Handling Negative Equity

Dealing With Negative Equity

Since the credit issues first hit in 2019 and with the effects of the subsequent recession still being felt very strongly, the housing market has sustained one blow after another.

Where once house prices seemed to be caught in an ever-upward spiral, today many areas have plunged back to the price levels of 2006, resulting in a significant number of homeowners being caught in the trap of negative equity.

Negative equity occurs when the mortgage outstanding on a house exceeds the current market value of that property. For this reason, it tends to affect first-time buyers with smaller deposits the most, along with those who have recently remortgaged heavily to release equity. With a small deposit, even a slight percentage drop in the market can result in negative equity, making it nearly impossible to obtain remortgages or sell without making a loss.

There are ways to avoid the dreaded negative-equity trap however. If remortgages aren’t available to you with your current lender, look around to see if there are any available remortgages for people in your position. Just check the terms of your existing mortgage first, so that no penalties will be incurred if you change lenders. Remember too that negative equity is only a problem if you’re either looking to sell or investigating remortgages. If you can avoid selling, then do. If you can’t find a favourable remortgage, then investigate options to over-pay on your existing mortgage to build up your equity in your home. As get closer to 10% equity or more, you’ll find that the range of remortgages available to you opens up.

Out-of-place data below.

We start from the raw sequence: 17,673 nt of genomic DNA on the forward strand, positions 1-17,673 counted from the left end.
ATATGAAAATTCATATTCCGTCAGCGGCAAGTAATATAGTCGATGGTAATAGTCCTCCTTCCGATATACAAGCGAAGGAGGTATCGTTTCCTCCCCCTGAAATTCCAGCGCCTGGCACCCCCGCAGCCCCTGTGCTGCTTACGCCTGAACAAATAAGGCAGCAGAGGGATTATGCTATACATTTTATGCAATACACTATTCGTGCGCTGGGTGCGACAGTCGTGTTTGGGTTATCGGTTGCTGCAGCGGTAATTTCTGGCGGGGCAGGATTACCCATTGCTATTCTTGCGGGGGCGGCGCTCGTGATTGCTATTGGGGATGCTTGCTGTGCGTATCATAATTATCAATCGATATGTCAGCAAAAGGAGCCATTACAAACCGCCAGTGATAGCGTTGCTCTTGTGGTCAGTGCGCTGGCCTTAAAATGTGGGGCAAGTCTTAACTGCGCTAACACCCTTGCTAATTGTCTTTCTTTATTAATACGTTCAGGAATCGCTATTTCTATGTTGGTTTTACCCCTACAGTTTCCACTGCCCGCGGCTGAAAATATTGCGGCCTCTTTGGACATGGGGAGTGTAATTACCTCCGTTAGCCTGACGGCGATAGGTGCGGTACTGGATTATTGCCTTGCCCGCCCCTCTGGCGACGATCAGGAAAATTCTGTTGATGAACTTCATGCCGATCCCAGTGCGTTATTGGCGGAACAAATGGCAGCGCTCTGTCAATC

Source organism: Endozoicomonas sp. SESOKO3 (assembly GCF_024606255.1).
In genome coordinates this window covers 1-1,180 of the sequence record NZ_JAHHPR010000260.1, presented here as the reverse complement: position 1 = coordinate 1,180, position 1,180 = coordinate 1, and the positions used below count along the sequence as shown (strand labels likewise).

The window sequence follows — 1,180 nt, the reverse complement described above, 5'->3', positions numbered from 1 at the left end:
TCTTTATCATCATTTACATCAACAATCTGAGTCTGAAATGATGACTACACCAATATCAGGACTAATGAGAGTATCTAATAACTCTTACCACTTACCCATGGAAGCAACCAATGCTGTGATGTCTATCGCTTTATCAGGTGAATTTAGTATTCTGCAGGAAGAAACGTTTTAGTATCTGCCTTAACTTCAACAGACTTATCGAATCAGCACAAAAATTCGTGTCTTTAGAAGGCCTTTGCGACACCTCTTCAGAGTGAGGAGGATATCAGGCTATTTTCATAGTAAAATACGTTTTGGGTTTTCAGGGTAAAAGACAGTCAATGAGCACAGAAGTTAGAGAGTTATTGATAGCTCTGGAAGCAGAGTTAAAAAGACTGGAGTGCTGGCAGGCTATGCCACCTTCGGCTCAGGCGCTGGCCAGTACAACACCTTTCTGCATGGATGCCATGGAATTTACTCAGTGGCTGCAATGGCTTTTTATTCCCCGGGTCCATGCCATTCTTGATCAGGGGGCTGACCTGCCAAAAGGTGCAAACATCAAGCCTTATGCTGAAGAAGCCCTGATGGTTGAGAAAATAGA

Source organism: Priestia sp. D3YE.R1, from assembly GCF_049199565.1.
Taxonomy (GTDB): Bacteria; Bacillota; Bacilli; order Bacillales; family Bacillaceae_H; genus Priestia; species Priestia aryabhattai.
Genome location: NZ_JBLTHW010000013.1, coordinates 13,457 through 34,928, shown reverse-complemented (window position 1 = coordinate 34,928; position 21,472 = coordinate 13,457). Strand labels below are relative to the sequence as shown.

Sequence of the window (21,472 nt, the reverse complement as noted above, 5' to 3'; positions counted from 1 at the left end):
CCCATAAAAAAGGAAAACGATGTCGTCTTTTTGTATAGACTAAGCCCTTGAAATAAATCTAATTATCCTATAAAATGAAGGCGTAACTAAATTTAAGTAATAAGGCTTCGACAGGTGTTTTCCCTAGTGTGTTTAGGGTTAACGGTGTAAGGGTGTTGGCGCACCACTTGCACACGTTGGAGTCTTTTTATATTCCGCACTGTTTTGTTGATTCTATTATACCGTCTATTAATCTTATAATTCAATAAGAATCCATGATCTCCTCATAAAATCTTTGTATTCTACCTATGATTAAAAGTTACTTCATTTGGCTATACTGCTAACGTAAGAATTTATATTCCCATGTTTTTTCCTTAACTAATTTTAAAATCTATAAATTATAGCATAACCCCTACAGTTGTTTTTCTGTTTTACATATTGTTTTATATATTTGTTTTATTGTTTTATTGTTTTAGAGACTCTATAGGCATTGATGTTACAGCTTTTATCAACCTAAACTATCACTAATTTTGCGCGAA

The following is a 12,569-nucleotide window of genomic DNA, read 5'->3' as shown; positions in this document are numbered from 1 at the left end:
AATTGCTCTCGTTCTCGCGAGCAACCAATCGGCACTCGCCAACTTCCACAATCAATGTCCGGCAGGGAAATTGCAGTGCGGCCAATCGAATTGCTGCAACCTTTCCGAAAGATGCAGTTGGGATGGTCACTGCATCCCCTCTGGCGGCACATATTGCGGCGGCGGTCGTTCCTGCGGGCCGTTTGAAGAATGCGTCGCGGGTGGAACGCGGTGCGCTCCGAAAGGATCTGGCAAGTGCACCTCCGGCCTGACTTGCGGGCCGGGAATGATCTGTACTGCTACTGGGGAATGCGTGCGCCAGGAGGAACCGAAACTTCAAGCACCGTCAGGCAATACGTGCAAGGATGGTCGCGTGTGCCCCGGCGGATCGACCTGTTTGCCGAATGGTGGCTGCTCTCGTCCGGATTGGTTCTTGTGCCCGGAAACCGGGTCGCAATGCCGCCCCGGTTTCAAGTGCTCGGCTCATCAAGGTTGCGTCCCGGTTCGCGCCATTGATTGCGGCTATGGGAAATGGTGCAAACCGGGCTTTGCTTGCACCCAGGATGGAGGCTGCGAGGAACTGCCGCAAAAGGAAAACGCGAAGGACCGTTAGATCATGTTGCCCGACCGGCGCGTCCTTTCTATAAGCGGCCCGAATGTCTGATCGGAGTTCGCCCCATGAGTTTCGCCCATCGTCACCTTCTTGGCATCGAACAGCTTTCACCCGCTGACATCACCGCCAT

Negative Equity

Most mortgage providers will allow regular over-payments up to a certain amount. Avoid going over this limit, though, as there may be penalties attached. Alternatively, it is often possible to reduce the mortgage term and so pay more each month without penalty. Just be aware that these payments will not be flexible. It may be that saving into an ISA and then making a lump-sum payment works for you. Speak to your mortgage lender to find out what is available and possible.

There are different ways to bring in extra income as you seek to boost your savings or pay down the mortgage. Taking in a lodger can be an option if your lender and insurance provider will allow it. Some have even resorted to renting out their homes and moving to smaller rental properties for the duration (again though, you must have permission from your lender.) Overtime, second jobs, cash back sites and budget shopping are all ways that households are using to increase their income and minimise costs, so don’t rule anything out.

Mortgages more than house value make negative equity

Talking to your lender is key and, as a general rule, you should make contact before considering a way to avoid negative equity in your home. With three-million homeowners currently experiencing the problem, lenders are well placed to offer advice. There may be other options available, such as switching on to an interest-only mortgage for a period of time. If your mortgage lender sees you taking responsibility for your repayments, engaging with them proactively and not sticking your head in the sand, they are more likely to work with you in times of difficulty.

Another useful strategy is to take out income-protection or mortgage-protection insurance in case you lose your source of income. This will provide money to cover your repayments should the worst happen. However, as with remortgages, do shop around for the right policy, as prices and cover vary wildly.